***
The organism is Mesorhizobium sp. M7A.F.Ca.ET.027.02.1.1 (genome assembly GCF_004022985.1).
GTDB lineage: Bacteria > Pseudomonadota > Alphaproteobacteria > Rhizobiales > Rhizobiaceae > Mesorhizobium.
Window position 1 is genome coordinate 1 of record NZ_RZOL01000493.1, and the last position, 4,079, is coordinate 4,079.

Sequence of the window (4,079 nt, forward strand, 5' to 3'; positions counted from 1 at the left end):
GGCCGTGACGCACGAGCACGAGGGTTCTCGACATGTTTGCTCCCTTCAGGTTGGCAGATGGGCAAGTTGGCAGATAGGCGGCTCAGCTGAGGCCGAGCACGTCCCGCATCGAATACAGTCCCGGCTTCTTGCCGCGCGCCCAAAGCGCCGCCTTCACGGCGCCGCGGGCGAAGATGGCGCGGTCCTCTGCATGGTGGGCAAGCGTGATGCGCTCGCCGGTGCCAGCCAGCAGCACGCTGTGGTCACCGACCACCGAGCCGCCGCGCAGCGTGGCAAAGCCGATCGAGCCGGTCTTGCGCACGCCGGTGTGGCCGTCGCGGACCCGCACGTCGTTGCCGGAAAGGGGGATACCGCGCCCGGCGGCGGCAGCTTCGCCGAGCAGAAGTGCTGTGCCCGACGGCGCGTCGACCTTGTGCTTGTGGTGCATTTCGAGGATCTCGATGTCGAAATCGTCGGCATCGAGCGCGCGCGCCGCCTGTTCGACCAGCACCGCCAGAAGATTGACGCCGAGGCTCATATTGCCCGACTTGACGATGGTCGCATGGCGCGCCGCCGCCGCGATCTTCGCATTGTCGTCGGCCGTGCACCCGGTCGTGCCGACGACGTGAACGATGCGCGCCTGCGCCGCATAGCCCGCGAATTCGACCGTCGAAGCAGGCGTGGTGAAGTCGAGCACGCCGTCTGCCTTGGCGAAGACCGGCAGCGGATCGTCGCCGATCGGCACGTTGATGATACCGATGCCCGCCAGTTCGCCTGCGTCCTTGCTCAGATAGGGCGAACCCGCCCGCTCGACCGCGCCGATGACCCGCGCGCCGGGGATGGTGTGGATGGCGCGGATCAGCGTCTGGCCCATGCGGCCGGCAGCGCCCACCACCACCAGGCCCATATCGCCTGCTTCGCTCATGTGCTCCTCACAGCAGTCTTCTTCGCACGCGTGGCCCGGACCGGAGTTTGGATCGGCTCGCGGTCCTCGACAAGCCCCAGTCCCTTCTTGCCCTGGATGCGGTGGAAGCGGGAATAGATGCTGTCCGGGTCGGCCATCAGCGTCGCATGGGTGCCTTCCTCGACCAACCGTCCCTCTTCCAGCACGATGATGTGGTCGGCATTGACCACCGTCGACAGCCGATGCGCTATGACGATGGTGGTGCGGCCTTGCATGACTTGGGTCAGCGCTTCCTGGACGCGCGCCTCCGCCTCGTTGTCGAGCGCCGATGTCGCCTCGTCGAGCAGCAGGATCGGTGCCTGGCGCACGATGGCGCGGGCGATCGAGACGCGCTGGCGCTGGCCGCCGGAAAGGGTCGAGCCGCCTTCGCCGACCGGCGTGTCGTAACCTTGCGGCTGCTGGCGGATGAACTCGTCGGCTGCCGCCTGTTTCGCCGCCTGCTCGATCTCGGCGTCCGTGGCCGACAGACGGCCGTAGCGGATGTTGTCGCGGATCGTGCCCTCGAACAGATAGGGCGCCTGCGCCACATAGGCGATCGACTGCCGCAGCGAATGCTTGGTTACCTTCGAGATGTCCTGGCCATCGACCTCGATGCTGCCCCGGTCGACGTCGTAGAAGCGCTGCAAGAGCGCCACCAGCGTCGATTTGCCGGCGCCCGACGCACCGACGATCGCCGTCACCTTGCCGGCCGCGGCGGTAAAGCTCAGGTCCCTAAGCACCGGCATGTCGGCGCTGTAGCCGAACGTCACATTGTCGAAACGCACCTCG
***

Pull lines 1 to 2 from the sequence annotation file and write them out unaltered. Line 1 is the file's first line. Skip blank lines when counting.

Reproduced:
The organism is Mesorhizobium sp. M7A.F.Ca.ET.027.02.1.1 (genome assembly GCF_004022985.1).
GTDB lineage: Bacteria > Pseudomonadota > Alphaproteobacteria > Rhizobiales > Rhizobiaceae > Mesorhizobium.